In LanguageTool, I change the language to French and write the same phrase, “un femme.” When I click Check Text, the phrase gets highlighted. If I click on the highlighted text, I read: “«un» et «femme» ne semblent pas bien accordés en genre.”  (“un” and “femme” don’t appear to be properly matched in gender.)

3. Confirm with an Online Dictionary


Almost all online dictionaries mention the gender of French words alongside their definitions. If you’re not sure about a noun’s gender, simply pop it into a dictionary to check.

I’ve used WordReference for years because it provides not only genders and definitions but also translations and example uses of words. Better yet, it’ll even show you how adjectives are spelled in their plural and feminine forms (not just the form you searched).


Reverso is a translation dictionary that gives you the gender, meaning and translation of a word, along with a ton of real-world examples. That’s helpful because not only can you check the gender of a word in French, but you can also scan the examples to reinforce it in your memory.

Other than WordReference, more great online dictionaries abound. For example, Larousse is one of the foremost authorities on the French language. Just type in the word you want and the first information you’ll get is its gender.

Dictionary tools can be extremely helpful. But they can sometimes be a tiny bit tedious to use. That’s why I’ve found FluentU to be a time-saver in this regard.

FluentU takes authentic videos—like music videos, movie trailers, news and inspiring talks—and turns them into personalized language learning lessons.

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4. Compare Words with This LoveToKnow List


LoveToKnow has this list of basic French vocabulary, with genders, organized by theme. It’s particularly useful for beginner learners.

Just scroll down until you see the image that looks like a document and click on it. You’ll find the themed word lists as well as an exhaustive list of French word endings.

You can search for a specific word using CTRL/Command + F, or simply browse for the word you need. The more you work with this list, the more these essential French nouns and their genders will get drilled into your memory.

How to Remember Noun Genders More Easily

Use Common Word Ending Patterns

As you may have heard, it’s basically impossible to guess the gender of a word 100% of the time, but thankfully we can observe the word ending and guess the gender in most cases. But what should we look for in the word endings?

Typically feminine word endings:

Although not always, words with the following endings are usually feminine:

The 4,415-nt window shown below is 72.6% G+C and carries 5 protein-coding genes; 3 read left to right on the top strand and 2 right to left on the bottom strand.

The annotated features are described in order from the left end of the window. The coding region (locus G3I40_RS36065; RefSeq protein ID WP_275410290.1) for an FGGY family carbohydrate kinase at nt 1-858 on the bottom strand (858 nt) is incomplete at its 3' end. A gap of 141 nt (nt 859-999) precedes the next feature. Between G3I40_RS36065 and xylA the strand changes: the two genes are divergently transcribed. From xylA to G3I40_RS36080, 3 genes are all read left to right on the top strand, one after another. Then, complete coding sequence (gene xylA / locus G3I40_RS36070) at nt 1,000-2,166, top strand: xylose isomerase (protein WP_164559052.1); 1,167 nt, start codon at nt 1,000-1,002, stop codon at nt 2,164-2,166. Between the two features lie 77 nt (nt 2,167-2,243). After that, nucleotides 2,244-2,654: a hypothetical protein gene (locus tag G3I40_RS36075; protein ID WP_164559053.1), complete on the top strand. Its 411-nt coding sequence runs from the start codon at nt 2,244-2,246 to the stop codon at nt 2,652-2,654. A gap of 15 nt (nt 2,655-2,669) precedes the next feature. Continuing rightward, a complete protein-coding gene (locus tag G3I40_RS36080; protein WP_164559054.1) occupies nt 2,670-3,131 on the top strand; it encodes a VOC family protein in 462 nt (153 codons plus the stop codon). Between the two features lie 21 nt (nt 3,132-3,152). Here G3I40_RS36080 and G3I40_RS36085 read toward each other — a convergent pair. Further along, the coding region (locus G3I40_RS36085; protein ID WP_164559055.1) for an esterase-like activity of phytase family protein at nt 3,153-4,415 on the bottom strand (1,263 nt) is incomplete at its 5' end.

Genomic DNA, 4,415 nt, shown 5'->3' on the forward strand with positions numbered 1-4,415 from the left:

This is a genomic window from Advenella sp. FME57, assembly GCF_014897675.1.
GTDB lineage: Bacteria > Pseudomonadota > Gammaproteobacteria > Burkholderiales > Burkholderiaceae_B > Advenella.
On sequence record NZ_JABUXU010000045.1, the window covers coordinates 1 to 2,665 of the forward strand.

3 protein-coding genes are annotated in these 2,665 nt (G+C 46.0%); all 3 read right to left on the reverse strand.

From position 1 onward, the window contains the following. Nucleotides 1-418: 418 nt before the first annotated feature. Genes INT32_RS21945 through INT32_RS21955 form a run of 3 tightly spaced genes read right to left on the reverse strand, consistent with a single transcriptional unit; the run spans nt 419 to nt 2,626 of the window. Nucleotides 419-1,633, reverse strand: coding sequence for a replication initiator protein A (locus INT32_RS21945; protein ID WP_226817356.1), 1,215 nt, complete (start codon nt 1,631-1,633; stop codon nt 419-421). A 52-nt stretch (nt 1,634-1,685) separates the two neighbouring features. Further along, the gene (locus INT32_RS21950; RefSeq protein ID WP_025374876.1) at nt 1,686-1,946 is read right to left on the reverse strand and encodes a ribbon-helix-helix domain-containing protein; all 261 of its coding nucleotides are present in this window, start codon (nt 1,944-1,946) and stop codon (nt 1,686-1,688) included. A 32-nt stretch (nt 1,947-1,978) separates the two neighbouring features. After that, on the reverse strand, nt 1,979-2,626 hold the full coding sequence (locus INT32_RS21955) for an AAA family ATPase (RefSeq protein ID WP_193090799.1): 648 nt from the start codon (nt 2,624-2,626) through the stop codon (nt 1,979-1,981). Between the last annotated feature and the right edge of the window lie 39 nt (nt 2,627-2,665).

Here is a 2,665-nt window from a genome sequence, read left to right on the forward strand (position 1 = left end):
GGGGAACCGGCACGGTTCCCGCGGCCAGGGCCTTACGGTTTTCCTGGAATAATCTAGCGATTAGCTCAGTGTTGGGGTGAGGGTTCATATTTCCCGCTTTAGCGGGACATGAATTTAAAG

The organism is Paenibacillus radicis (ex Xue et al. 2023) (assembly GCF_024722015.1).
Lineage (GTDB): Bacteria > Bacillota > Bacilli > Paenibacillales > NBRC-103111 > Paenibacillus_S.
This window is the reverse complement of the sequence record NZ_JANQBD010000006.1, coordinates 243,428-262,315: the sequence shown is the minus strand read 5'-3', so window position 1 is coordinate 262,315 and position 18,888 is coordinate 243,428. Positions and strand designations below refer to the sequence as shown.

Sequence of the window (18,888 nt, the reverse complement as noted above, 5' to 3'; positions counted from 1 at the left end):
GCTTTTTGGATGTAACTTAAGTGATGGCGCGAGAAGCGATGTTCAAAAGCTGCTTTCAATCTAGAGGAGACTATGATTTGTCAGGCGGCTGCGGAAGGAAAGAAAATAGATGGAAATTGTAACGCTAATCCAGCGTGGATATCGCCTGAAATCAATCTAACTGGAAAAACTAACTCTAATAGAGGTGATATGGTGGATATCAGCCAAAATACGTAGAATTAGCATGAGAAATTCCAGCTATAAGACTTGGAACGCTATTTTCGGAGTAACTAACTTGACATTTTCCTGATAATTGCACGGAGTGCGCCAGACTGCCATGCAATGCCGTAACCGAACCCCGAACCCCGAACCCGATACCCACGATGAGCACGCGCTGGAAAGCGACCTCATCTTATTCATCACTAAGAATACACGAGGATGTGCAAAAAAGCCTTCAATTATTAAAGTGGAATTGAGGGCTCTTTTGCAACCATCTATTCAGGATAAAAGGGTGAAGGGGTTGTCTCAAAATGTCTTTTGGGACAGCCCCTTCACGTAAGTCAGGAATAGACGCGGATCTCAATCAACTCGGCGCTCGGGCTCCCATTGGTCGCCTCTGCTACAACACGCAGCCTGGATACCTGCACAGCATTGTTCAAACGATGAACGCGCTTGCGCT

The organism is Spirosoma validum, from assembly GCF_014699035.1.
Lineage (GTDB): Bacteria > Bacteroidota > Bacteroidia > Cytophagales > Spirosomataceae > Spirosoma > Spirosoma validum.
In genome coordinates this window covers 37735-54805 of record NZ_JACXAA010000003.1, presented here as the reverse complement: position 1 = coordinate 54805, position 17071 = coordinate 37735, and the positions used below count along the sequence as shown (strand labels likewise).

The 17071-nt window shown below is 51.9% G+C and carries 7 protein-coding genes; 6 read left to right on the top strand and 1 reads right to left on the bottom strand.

-ison la maison  (the house)
-ade la promenade  (the promenade)
-té la minori  (the minority)
-tié une amitié  (a friendship)
-ée une allée  (a path)
-tte une fourchette  (a fork)
-ion la question  (the question)
-ance/anse/ence/ense la prudence  (the prudence)

Typically masculine word endings:

Similarly, certain word endings are associated with masculine nouns.

-et un billet  (a ticket)
-ant un chant  (a song/chant)
-on un bouchon  (a cork)
-al un animal  (an animal)
-age le fromage  (the cheese)
-eau le morceau  (the piece)
-euil un fauteuil  (an armchair)
-sme le socialisme  (the socialism)
-ain le bain (the bath)
-ent un vent  (a wind)
-er un fromager  (a cheesemaker)
-oir un trottoir  (a sidewalk)


Obviously the concept of genders presents a learning curve for French learners, but it isn’t insurmountable. By consistently using a French gender checker as you study and communicate in French, you’ll absorb the gender of nouns until they become second nature.

And one more thing...

If you like learning French on your own time and from the comfort of your smart device, then I'd be remiss to not tell you about FluentU.

FluentU has a wide variety of great content, like interviews, documentary excerpts and web series, as you can see here:


FluentU brings native French videos with reach. With interactive captions, you can tap on any word to see an image, definition and useful examples.


For example, if you tap on the word "crois," you'll see this:


Practice and reinforce all the vocabulary you've learned in a given video with learn mode. Swipe left or right to see more examples for the word you’re learning, and play the mini-games found in our dynamic flashcards, like "fill in the blank."


All throughout, FluentU tracks the vocabulary that you’re learning and uses this information to give you a totally personalized experience. It gives you extra practice with difficult words—and reminds you when it’s time to review what you’ve learned.

Start using the FluentU website on your computer or tablet or, better yet, download the FluentU app from the iTunes or Google Play store. Click here to take advantage of our current sale! (Expires at the end of this month.)